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I have images like this:

enter image description here

and I want to convert those lines to 3D graphics so I can export it as OBJ or STL.

My best attempt has been by using MorphologicalGraph (following this post) and doing:

img=Import["map.png"]

g=MorphologicalGraph[MorphologicalBinarize[img],VertexCoordinates->Automatic,EdgeWeight->Automatic];

edges = EdgeList[g];    
vertices = Thread[Rule[VertexList[g], PropertyValue[g, VertexCoordinates]]];

lines = ((edges/.vertices)/.UndirectedEdge[a_, b_] :> Line[{a, b}]);

lines3D = {Append[#[[1, 1]], 0], Append[#[[1, 2]], 0]} & /@ lines;

Graphics3D[Line /@ lines3D]

I do get a Graphics3D but it looks like this:

enter image description here

which is very different from the original image and, actually, if I export that to OBJ or STL, it doesn't work (3D viewers say the file is wrong). I got it working by using thin tubes, e.g.

Graphics3D[Tube[#,0.5]&/@(lines/. {x_?NumericQ,y_?NumericQ}:>{x,0,y})]

enter image description here

In any case, I'm not getting what I want. I know there are programs like AutoCAD Raster Design that should be able to do this, but I want to do it with Wolfram Language.

Any ideas on how to preserve the original image and get it in 3D?

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img = Import["https://i.stack.imgur.com/3mWJe.png"];
mesh = ImageMesh[ColorNegate[img]];
reg = RegionProduct[mesh, Line[{{0.}, {1.}}]]

Export["test.stl", reg]

enter image description here

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With little help ListCurvePathPlot allows obtaining a nice-looking and very efficient vector representation:

img = Binarize@Import["https://i.stack.imgur.com/3mWJe.png"];
mc = MorphologicalComponents[img];
imgSize = ImageDimensions[img];
gr = ListCurvePathPlot[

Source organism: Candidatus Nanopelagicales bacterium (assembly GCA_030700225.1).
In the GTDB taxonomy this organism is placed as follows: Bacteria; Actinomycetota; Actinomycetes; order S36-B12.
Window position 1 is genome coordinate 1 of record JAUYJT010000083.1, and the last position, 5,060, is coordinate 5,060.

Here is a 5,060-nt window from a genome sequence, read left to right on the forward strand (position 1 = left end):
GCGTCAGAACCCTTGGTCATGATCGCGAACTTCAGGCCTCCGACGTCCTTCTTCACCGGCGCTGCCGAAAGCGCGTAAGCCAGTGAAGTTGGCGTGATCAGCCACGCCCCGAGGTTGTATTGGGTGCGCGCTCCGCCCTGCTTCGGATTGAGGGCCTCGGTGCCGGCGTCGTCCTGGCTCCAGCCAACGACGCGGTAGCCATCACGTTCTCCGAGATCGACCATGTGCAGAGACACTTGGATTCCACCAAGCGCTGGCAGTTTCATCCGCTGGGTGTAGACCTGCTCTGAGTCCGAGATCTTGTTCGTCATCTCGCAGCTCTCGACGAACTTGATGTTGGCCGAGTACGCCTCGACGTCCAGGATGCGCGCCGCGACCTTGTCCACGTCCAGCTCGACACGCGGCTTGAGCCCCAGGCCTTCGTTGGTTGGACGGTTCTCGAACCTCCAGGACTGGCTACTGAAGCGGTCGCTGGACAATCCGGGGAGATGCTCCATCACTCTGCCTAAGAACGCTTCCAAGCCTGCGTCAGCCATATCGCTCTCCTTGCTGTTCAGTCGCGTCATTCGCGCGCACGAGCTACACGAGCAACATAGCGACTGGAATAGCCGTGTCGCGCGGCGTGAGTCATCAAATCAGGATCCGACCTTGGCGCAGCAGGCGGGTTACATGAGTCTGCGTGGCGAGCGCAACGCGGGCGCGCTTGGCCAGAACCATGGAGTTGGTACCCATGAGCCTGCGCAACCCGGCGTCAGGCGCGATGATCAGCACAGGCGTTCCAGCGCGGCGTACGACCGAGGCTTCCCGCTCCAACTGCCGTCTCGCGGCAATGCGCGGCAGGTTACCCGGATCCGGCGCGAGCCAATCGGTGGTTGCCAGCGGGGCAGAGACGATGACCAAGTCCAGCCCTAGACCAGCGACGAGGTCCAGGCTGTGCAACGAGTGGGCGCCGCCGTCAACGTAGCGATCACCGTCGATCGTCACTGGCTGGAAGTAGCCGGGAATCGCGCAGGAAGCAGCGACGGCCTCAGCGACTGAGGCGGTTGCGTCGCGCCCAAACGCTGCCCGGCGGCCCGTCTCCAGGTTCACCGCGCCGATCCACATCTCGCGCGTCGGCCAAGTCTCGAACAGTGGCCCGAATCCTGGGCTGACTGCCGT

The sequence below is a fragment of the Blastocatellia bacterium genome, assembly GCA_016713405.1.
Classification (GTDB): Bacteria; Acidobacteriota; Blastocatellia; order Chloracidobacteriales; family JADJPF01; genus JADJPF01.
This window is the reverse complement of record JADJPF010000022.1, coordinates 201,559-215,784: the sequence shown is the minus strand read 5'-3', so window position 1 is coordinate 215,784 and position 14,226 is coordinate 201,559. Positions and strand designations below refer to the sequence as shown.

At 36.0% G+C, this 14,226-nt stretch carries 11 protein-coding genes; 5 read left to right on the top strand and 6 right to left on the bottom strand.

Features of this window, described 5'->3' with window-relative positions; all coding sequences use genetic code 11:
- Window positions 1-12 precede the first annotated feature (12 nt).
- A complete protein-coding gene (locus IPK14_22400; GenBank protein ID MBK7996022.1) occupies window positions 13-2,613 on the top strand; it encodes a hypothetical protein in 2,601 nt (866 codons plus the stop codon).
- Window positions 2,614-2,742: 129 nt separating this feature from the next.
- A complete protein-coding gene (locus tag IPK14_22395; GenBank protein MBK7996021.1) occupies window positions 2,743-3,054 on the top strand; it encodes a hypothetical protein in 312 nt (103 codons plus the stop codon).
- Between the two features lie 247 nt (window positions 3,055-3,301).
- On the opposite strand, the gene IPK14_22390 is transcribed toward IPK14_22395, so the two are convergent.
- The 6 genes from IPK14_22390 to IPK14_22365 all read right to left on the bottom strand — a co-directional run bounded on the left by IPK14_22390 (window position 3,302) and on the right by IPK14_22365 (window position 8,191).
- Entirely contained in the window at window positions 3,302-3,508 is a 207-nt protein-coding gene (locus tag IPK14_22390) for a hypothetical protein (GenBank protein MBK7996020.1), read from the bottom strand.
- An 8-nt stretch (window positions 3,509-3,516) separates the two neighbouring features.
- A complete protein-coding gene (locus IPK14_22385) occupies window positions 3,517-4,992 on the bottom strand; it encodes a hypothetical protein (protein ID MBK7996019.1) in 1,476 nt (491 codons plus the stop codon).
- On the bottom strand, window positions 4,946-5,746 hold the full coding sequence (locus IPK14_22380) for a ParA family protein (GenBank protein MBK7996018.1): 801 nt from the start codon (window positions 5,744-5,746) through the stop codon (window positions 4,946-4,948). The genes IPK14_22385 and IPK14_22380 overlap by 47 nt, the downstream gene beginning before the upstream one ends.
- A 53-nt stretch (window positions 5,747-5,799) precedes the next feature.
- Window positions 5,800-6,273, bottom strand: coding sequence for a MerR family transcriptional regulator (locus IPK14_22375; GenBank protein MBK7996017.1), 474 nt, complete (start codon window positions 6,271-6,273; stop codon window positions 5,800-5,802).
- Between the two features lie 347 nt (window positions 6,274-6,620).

Table[Replace[
    Position[mc, i], {i_, j_} :> {j, imgSize[[2]] - i + 1}, {-2}], {i, Max[mc]}],
  PlotRange -> Transpose[{{1, 1}, imgSize}], ImageSize -> imgSize, 
  PlotStyle -> Directive[JoinForm[{"Miter", 1}], Thickness[1/imgSize[[1]]]], 
  Axes -> False, MaxPlotPoints -> Infinity, AspectRatio -> Automatic]; // AbsoluteTiming
{79.9067, Null}
gr

output

Graphics3D[gr[[1, 1, 1]] /. {Line[pts_] :> Line[Join[pts, Table[{0.}, Length[pts]], 2]],
    Annotation -> (# &), Directive -> Sequence}, Boxed -> False]

output

Graphics3D[gr[[1, 1, 1]] /. {Line[pts_] :> Line[Join[pts, Table[{0.}, Length[pts]], 2]],
    Annotation -> (# &), Directive -> Sequence, _Hue -> Black}, Boxed -> False]

output


ListCurvePathPlot also can work with the points directly, without the preprocessing by MorphologicalComponents. It takes much longer and the result differs:

img = Binarize@Import["https://i.stack.imgur.com/3mWJe.png"]
imgSize = ImageDimensions[img];
gr0 = ListCurvePathPlot[PixelValuePositions[img, 1], 
    PlotRange -> Transpose[{{1, 1}, imgSize}], ImageSize -> imgSize, 
    PlotStyle -> 
     Directive[JoinForm[{"Miter", 1}], Thickness[1/imgSize[[1]]], Black], 
    Axes -> False, MaxPlotPoints -> Infinity]; // AbsoluteTiming
gr0
{707.343, Null}

output


Another way is to use fast and exact vectorization approach based on the code from this answer:

img = Binarize@Import["https://i.stack.imgur.com/3mWJe.png"];
pxls = PixelValuePositions[img, 1];
segments = Line[Nearest[pxls, pxls, {2, Sqrt[2]}]];
Graphics3D[{JoinForm[{"Miter", 1}], 
  Thickness[1/ImageDimensions[img][[1]]], 
  Replace[segments, {i_, j_} :> {i, j, 0}, {-2}]}, Boxed -> False]

output

(here I converted the binary image into a collection of two-point line segments).

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